That's right! The kid that basically started it all, and the kid that everyone remembers the most from YCDTOTV, Christine "Moose" McGlade, has answered our interview questions. Thanks for your contribution, Christine!
How did you get the job on You Can't Do That On Television?
Roger Price came to my high school and did a general audition. I went as a kind of helper for a friend who was auditioning and I think I caught Roger's eye because I was short for my age and looked younger than I was. And I was a ham.
Describe what it was like to be involved in such a popular TV show?
The show was always really popular in the U.S., and of course we all lived in Ottawa where it was somewhat popular but not like it was South of the border. Canadians are notorious for downplaying their own successes, and we never had the same degree of success in Canada as we did in the U.S. For me it was always a bit of a shock to travel in the states and be recognized in airports and malls.
What is your first memory of YCDTOTV? Your best? Your worst? Your funniest?
My first and best memory is not so much a specific one as a general one: we (the kids) were always treated as equal partners in the creation of the show. We were involved in every step of the process and if we wanted to change the scripts our opinion was taken to be just as valid as Roger's or Geoffrey's. I recall when we had a fellow called John Galt, a crazy Scot who was to design our opening, in the studio and he and Geoffrey were brainstorming out loud how they could get from this shot to that, and I made a suggestion. Not only did they listen, but my suggestion ended up in the show opening. That kind of input was very gratifying and I think a great confidence builder for a kid my age.
I guess my worst memory is just that I never slept in as a teenager! I always had to get up early on the weekend to go to the studio.
My funniest memory: again, a general one: read-throughs were always great fun, lots of laughs and joking around. Many great sketches grew out of this style of rehearsal.
Let's try some name association. What comes to mind when I mention: Les Lye? Alasdair Gillis? Doug Ptolemy? Vanessa Lindores? Lisa Ruddy? Abby Hagyard? Kevin Kubusheskie?
Les Lye: A funny, outrageous, versatile actor and an amazing family man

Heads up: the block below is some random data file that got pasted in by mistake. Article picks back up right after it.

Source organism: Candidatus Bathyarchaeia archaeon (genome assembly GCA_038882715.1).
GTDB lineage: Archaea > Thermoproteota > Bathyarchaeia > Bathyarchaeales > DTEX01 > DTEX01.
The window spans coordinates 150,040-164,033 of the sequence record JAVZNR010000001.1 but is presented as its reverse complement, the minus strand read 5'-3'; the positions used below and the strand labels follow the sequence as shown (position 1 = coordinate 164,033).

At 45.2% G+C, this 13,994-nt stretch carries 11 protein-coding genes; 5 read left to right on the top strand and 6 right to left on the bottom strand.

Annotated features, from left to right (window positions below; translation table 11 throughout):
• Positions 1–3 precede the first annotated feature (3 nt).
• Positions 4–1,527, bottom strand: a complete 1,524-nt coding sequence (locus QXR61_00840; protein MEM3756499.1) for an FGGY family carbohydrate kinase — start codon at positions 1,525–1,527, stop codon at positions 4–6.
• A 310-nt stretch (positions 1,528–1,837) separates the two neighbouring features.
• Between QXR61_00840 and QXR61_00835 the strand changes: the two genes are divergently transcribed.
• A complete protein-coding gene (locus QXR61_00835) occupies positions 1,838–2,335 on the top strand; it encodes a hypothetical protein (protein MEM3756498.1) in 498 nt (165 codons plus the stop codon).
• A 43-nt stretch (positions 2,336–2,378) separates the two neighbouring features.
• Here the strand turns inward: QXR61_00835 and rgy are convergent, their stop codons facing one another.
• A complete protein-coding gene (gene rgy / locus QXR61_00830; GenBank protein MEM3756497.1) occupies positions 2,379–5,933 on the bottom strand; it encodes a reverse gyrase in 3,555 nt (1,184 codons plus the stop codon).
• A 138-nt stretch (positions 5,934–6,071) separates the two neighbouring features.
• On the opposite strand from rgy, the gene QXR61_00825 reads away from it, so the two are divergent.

Alasdair Gillis: Really nice
Doug Ptolemy: Extremely short (!)
Vanessa Lindores: Eerily intelligent
Lisa Ruddy: Beneath that girl-next-door exterior lay a very quirky person
Abby Hagyard: Driven, boundless energy... This woman got her trucking license!
Kevin Kubusheskie: Insane. Definitely insane.
Please describe the process for taping a show. How many days? How long were the shoots, etc?
We would generally read through after school two nights a week for at least 3 or 4 hours. Then, Thursday and Friday after school, we would spend 4 hours (each night) in studio then all day Saturday and all day Sunday. That would basically represent a show.
What were your favorite sketches to do?
Barth's definitely. Les would crack us up with the really gross things he would do. Believe me, some of the off-camera stuff was more gross than what ended up in the show! Classroom sketches were fun too because we could wreak havoc and it was all part of the sketch.
Was this true about your relationship with Roger Price? How about Geoffrey Darby?
Some TV Producers may be a nightmare, but there is no room for that in kids TV. To work with child performers and to create television that kids at home will like and watch, you really have to develop a great relationship with the kids on the show, and really, you have to be big kids inside. Roger Price and Geoff Darby were real visionaries in kids TV at that time. They were far from being a nightmare to work with.
What is your opinion about the general direction of the show after you left?
I think the spirit of the show remained true; it was always an ensemble show with all 5 kids per episodes contributing as a team. I think that definitely continued after I left.
When you look at the entire cast of the show's run, what era of the show do you feel was the best in terms of creativity and acting?
When we first began making the show, it was a live, local show every Saturday morning in the Ottawa-area here in Canada. About half of it was the comedy sketches and the other half (it was an hour) was phone-in contests, etc. I think that those days were great because they were very unpolished; mistakes happened on air and we had a lot of fun with that. In terms of creativity and acting I think that no one directed the show as well as Geoffrey Darby, and no one acted as well as me - KIDDING, kidding.
Who was your favorite cast member (acting-wise and to work with)?
That is a hard one. I learned the most from Les Lye, of course, because he was the veteran character actor among us. I loved working with Lisa because she was quirky and unpredictable.
What did you think about the slime and water scenes?
We got a bonus for being slimed and watered, so I had no problem there.
Why do you suppose the show had such a small Canadian following seeing that it was produced in Canada?
Again, Canadians tended in those days to be very self-deprecating. This has changed a lot as there are more and more very successful Canadian shows now but in those days the attitude was sort of if it's Canadian, it can't be good.
What have you been doing since your time with YCDTOTV?
After YCDTOTV, I continued to work with Roger for another season or two on other projects. I went to art school and made a couple of short films. I worked at TVOntario, our provincial public broadcaster, as a director for 9 or 10 years, and now, I have returned to children's television as the producer of CBC Playground, the block of children's programming on CBC (our national public broadcaster).